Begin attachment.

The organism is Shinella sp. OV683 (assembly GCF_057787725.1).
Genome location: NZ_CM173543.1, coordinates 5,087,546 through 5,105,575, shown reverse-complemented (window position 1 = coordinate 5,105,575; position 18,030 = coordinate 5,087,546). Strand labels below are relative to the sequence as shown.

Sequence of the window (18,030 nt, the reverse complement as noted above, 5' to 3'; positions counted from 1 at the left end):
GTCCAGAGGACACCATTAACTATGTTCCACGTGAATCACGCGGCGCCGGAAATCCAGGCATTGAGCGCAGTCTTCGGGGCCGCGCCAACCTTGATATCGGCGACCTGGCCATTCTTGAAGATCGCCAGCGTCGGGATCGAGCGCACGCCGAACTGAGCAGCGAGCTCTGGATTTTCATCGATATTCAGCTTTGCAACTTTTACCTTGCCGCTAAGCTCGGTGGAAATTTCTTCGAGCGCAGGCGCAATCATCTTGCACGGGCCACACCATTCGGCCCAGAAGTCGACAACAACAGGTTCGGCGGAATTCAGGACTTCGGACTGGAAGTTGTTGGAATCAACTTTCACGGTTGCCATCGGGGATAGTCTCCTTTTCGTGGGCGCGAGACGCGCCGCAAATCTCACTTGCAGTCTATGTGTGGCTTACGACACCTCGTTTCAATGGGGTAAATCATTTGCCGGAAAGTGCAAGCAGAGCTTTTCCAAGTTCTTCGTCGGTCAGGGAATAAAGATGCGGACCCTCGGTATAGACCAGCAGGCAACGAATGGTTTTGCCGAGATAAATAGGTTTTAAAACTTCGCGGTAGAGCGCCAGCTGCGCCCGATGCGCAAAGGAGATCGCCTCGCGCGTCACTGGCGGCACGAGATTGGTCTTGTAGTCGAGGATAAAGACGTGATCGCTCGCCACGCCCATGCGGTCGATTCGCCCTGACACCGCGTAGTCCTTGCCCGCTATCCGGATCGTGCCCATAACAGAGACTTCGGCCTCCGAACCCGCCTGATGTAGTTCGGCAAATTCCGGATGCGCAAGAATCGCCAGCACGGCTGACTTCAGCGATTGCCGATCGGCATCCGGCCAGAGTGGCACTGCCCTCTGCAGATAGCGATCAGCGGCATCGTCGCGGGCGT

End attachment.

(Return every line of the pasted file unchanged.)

The organism is Shinella sp. OV683 (assembly GCF_057787725.1).
Genome location: NZ_CM173543.1, coordinates 5,087,546 through 5,105,575, shown reverse-complemented (window position 1 = coordinate 5,105,575; position 18,030 = coordinate 5,087,546). Strand labels below are relative to the sequence as shown.

Sequence of the window (18,030 nt, the reverse complement as noted above, 5' to 3'; positions counted from 1 at the left end):
GTCCAGAGGACACCATTAACTATGTTCCACGTGAATCACGCGGCGCCGGAAATCCAGGCATTGAGCGCAGTCTTCGGGGCCGCGCCAACCTTGATATCGGCGACCTGGCCATTCTTGAAGATCGCCAGCGTCGGGATCGAGCGCACGCCGAACTGAGCAGCGAGCTCTGGATTTTCATCGATATTCAGCTTTGCAACTTTTACCTTGCCGCTAAGCTCGGTGGAAATTTCTTCGAGCGCAGGCGCAATCATCTTGCACGGGCCACACCATTCGGCCCAGAAGTCGACAACAACAGGTTCGGCGGAATTCAGGACTTCGGACTGGAAGTTGTTGGAATCAACTTTCACGGTTGCCATCGGGGATAGTCTCCTTTTCGTGGGCGCGAGACGCGCCGCAAATCTCACTTGCAGTCTATGTGTGGCTTACGACACCTCGTTTCAATGGGGTAAATCATTTGCCGGAAAGTGCAAGCAGAGCTTTTCCAAGTTCTTCGTCGGTCAGGGAATAAAGATGCGGACCCTCGGTATAGACCAGCAGGCAACGAATGGTTTTGCCGAGATAAATAGGTTTTAAAACTTCGCGGTAGAGCGCCAGCTGCGCCCGATGCGCAAAGGAGATCGCCTCGCGCGTCACTGGCGGCACGAGATTGGTCTTGTAGTCGAGGATAAAGACGTGATCGCTCGCCACGCCCATGCGGTCGATTCGCCCTGACACCGCGTAGTCCTTGCCCGCTATCCGGATCGTGCCCATAACAGAGACTTCGGCCTCCGAACCCGCCTGATGTAGTTCGGCAAATTCCGGATGCGCAAGAATCGCCAGCACGGCTGACTTCAGCGATTGCCGATCGGCATCCGGCCAGAGTGGCACTGCCCTCTGCAGATAGCGATCAGCGGCATCGTCGCGGGCGT